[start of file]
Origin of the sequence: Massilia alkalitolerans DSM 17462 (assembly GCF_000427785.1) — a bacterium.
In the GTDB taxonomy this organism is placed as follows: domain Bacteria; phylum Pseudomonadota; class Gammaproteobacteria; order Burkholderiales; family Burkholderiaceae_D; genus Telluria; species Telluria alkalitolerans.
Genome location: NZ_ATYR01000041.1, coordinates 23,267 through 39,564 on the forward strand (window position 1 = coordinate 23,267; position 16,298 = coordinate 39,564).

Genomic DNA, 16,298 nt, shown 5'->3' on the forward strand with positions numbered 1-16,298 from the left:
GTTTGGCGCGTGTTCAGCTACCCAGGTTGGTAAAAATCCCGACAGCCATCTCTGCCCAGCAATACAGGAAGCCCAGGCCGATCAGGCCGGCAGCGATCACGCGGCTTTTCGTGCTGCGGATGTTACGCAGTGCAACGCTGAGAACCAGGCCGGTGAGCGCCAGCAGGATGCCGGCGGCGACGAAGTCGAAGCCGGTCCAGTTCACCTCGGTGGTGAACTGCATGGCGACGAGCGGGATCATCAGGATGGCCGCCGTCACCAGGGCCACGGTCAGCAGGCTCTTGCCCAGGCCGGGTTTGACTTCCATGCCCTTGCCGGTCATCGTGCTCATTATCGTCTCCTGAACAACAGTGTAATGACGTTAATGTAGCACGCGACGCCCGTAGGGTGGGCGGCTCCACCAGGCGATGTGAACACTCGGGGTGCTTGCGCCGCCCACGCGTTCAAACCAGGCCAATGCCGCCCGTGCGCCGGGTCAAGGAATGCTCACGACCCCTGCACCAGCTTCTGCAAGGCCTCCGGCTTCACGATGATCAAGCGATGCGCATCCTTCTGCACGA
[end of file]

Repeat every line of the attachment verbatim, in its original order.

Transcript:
Origin of the sequence: Massilia alkalitolerans DSM 17462 (assembly GCF_000427785.1) — a bacterium.
In the GTDB taxonomy this organism is placed as follows: domain Bacteria; phylum Pseudomonadota; class Gammaproteobacteria; order Burkholderiales; family Burkholderiaceae_D; genus Telluria; species Telluria alkalitolerans.
Genome location: NZ_ATYR01000041.1, coordinates 23,267 through 39,564 on the forward strand (window position 1 = coordinate 23,267; position 16,298 = coordinate 39,564).

Genomic DNA, 16,298 nt, shown 5'->3' on the forward strand with positions numbered 1-16,298 from the left:
GTTTGGCGCGTGTTCAGCTACCCAGGTTGGTAAAAATCCCGACAGCCATCTCTGCCCAGCAATACAGGAAGCCCAGGCCGATCAGGCCGGCAGCGATCACGCGGCTTTTCGTGCTGCGGATGTTACGCAGTGCAACGCTGAGAACCAGGCCGGTGAGCGCCAGCAGGATGCCGGCGGCGACGAAGTCGAAGCCGGTCCAGTTCACCTCGGTGGTGAACTGCATGGCGACGAGCGGGATCATCAGGATGGCCGCCGTCACCAGGGCCACGGTCAGCAGGCTCTTGCCCAGGCCGGGTTTGACTTCCATGCCCTTGCCGGTCATCGTGCTCATTATCGTCTCCTGAACAACAGTGTAATGACGTTAATGTAGCACGCGACGCCCGTAGGGTGGGCGGCTCCACCAGGCGATGTGAACACTCGGGGTGCTTGCGCCGCCCACGCGTTCAAACCAGGCCAATGCCGCCCGTGCGCCGGGTCAAGGAATGCTCACGACCCCTGCACCAGCTTCTGCAAGGCCTCCGGCTTCACGATGATCAAGCGATGCGCATCCTTCTGCACGA